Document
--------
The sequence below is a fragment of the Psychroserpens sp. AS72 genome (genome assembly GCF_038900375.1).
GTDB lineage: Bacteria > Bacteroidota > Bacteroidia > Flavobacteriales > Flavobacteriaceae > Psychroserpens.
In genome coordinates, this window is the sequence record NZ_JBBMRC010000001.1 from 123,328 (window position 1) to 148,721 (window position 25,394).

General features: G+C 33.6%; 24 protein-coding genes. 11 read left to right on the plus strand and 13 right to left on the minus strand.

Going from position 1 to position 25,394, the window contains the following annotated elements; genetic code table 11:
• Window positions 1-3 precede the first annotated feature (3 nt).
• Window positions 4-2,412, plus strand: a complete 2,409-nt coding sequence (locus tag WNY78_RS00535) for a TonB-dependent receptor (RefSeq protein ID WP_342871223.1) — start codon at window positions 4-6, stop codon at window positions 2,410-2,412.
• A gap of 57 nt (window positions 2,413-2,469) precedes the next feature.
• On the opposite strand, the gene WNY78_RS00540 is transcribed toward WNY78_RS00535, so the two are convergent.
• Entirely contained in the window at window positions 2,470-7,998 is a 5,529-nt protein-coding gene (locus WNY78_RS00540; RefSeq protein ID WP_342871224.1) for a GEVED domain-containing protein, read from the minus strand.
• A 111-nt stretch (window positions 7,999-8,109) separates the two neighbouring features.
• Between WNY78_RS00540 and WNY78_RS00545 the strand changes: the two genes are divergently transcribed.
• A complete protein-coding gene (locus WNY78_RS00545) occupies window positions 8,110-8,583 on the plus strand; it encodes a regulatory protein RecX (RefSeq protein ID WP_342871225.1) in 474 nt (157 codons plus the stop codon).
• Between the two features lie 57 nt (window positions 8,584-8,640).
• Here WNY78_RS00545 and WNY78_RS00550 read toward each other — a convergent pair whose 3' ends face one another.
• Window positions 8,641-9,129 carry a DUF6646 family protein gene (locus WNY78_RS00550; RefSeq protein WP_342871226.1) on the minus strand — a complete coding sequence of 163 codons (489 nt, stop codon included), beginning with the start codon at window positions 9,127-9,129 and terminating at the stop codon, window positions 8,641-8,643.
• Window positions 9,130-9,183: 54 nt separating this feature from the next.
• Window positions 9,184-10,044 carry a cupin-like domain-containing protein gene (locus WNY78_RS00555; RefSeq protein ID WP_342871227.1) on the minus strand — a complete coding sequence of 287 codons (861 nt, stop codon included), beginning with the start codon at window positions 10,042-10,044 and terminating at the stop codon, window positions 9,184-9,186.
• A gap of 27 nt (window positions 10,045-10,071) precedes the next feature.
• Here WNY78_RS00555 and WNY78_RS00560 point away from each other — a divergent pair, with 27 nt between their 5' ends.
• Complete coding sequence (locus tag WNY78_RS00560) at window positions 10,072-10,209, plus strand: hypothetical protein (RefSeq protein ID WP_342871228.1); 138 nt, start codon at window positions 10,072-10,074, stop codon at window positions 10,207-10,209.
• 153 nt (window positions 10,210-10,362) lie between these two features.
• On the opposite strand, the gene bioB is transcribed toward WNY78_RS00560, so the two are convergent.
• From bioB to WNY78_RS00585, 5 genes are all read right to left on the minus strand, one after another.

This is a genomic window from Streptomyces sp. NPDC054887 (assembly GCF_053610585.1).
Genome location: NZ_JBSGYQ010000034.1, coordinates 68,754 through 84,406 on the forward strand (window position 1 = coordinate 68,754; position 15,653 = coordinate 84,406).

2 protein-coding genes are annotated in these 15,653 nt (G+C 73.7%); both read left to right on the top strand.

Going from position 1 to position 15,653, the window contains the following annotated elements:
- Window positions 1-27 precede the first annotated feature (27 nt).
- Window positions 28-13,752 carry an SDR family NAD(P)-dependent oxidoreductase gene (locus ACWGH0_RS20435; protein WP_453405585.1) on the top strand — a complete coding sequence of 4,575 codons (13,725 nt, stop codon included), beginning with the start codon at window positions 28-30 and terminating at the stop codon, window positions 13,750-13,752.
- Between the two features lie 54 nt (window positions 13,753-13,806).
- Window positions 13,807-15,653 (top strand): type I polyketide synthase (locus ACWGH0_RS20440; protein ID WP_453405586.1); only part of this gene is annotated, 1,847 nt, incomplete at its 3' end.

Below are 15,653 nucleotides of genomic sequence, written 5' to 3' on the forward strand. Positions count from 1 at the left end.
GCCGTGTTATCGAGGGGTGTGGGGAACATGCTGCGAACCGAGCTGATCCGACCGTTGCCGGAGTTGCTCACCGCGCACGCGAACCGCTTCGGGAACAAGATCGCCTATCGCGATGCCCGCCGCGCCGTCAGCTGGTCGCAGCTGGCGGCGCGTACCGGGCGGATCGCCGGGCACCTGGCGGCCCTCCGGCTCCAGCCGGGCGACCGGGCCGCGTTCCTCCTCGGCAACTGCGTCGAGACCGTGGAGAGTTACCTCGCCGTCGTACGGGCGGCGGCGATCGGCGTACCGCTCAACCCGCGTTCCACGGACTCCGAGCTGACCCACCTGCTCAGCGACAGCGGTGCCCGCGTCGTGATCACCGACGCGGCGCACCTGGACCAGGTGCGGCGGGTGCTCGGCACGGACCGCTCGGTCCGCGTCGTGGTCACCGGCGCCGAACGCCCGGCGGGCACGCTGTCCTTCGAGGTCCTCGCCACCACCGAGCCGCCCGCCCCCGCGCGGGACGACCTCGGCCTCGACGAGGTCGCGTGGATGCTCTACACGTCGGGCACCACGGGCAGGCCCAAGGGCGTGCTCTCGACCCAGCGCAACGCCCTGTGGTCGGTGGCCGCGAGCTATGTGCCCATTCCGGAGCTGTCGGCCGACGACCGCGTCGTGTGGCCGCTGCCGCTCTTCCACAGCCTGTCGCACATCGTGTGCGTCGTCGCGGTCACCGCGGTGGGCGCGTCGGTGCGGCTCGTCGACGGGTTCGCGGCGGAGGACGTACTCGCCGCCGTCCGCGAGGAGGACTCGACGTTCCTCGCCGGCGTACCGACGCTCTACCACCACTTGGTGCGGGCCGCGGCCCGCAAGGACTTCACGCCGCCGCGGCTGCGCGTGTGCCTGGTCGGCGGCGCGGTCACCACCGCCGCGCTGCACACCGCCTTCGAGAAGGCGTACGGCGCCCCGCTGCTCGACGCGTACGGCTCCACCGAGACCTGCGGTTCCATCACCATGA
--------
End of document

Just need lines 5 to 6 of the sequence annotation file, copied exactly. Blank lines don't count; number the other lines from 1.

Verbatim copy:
Going from position 1 to position 25,394, the window contains the following annotated elements; genetic code table 11:
• Window positions 1-3 precede the first annotated feature (3 nt).